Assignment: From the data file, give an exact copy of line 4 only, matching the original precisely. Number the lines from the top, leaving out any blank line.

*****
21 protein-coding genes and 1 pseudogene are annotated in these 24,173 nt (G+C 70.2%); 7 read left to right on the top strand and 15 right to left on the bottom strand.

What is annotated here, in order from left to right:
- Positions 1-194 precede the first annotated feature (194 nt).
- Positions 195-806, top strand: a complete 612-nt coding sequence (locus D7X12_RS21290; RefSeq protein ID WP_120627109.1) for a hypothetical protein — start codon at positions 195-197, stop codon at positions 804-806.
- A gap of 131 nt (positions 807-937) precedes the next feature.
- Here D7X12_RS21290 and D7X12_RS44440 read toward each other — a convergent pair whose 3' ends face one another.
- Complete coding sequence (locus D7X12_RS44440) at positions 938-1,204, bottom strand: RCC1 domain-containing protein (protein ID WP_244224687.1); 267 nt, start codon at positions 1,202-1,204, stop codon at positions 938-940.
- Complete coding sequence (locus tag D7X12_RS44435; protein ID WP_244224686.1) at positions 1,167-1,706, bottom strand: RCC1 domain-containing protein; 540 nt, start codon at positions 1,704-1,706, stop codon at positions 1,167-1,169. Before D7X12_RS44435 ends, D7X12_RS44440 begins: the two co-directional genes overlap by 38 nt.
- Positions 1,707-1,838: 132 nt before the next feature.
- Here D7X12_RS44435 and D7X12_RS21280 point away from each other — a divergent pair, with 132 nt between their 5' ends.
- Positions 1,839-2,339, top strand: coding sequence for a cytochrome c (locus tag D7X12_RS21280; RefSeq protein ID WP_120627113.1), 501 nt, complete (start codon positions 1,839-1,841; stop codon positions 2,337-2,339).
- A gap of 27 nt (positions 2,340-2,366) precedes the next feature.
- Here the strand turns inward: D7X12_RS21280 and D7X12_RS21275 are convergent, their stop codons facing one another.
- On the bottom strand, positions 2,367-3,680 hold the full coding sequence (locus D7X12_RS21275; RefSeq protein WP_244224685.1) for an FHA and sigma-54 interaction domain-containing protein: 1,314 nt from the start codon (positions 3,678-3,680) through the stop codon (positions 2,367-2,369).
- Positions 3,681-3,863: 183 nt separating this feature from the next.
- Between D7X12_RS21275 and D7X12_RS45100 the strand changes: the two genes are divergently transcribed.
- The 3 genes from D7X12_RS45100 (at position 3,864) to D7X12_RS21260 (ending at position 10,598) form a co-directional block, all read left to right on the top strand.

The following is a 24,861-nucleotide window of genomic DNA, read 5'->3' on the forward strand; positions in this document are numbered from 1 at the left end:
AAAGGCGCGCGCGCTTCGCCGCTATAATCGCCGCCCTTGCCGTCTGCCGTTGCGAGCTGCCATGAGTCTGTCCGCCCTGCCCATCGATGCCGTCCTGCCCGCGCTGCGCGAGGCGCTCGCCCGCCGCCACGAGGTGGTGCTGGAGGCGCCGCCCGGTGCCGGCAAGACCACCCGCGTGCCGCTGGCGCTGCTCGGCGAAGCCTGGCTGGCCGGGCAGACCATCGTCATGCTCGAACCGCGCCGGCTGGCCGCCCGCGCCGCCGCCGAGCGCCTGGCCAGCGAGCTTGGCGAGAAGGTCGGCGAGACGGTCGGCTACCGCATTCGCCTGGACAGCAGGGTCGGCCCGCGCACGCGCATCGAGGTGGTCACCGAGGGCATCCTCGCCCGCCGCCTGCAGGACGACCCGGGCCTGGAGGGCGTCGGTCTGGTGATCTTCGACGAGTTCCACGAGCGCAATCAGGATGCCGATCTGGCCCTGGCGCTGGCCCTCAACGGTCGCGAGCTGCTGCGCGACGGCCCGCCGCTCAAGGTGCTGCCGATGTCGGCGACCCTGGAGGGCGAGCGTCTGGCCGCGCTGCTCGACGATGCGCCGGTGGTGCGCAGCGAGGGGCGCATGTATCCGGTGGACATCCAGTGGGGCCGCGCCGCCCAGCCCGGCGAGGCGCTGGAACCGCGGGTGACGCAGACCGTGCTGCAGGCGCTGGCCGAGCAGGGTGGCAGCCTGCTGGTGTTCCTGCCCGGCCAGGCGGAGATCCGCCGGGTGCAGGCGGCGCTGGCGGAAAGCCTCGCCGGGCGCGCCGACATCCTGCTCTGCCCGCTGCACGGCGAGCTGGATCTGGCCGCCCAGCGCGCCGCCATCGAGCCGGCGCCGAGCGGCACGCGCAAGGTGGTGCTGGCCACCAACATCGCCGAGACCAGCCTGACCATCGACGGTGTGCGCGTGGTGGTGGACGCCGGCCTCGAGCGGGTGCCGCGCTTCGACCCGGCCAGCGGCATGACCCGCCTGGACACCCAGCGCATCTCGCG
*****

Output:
- Positions 195-806, top strand: a complete 612-nt coding sequence (locus D7X12_RS21290; RefSeq protein ID WP_120627109.1) for a hypothetical protein — start codon at positions 195-197, stop codon at positions 804-806.